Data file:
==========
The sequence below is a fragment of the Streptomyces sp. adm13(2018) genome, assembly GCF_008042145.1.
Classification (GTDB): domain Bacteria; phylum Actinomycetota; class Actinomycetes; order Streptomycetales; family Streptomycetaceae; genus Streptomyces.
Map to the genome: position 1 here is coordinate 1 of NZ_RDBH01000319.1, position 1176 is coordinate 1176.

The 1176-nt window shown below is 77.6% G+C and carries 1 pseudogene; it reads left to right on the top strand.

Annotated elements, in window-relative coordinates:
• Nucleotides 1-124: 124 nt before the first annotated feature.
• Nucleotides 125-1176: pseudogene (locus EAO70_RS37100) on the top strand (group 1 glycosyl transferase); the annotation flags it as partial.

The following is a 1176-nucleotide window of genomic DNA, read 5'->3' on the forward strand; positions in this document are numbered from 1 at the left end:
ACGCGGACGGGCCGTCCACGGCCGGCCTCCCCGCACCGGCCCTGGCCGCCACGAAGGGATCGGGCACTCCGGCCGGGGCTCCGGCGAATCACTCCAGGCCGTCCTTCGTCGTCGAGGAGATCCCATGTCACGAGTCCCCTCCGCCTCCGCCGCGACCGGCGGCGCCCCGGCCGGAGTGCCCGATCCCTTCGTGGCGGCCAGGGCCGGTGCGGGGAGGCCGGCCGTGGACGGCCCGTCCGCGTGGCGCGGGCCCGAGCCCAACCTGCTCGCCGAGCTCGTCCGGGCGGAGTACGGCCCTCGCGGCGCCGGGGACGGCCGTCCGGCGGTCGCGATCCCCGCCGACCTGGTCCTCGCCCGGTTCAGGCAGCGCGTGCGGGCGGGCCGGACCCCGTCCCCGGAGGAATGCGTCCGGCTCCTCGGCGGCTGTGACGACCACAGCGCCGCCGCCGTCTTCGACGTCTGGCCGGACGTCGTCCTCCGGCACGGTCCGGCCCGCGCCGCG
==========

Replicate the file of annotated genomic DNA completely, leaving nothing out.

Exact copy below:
The sequence below is a fragment of the Streptomyces sp. adm13(2018) genome, assembly GCF_008042145.1.
Classification (GTDB): domain Bacteria; phylum Actinomycetota; class Actinomycetes; order Streptomycetales; family Streptomycetaceae; genus Streptomyces.
Map to the genome: position 1 here is coordinate 1 of NZ_RDBH01000319.1, position 1176 is coordinate 1176.

The 1176-nt window shown below is 77.6% G+C and carries 1 pseudogene; it reads left to right on the top strand.

Annotated elements, in window-relative coordinates:
• Nucleotides 1-124: 124 nt before the first annotated feature.
• Nucleotides 125-1176: pseudogene (locus EAO70_RS37100) on the top strand (group 1 glycosyl transferase); the annotation flags it as partial.

The following is a 1176-nucleotide window of genomic DNA, read 5'->3' on the forward strand; positions in this document are numbered from 1 at the left end:
ACGCGGACGGGCCGTCCACGGCCGGCCTCCCCGCACCGGCCCTGGCCGCCACGAAGGGATCGGGCACTCCGGCCGGGGCTCCGGCGAATCACTCCAGGCCGTCCTTCGTCGTCGAGGAGATCCCATGTCACGAGTCCCCTCCGCCTCCGCCGCGACCGGCGGCGCCCCGGCCGGAGTGCCCGATCCCTTCGTGGCGGCCAGGGCCGGTGCGGGGAGGCCGGCCGTGGACGGCCCGTCCGCGTGGCGCGGGCCCGAGCCCAACCTGCTCGCCGAGCTCGTCCGGGCGGAGTACGGCCCTCGCGGCGCCGGGGACGGCCGTCCGGCGGTCGCGATCCCCGCCGACCTGGTCCTCGCCCGGTTCAGGCAGCGCGTGCGGGCGGGCCGGACCCCGTCCCCGGAGGAATGCGTCCGGCTCCTCGGCGGCTGTGACGACCACAGCGCCGCCGCCGTCTTCGACGTCTGGCCGGACGTCGTCCTCCGGCACGGTCCGGCCCGCGCCGCG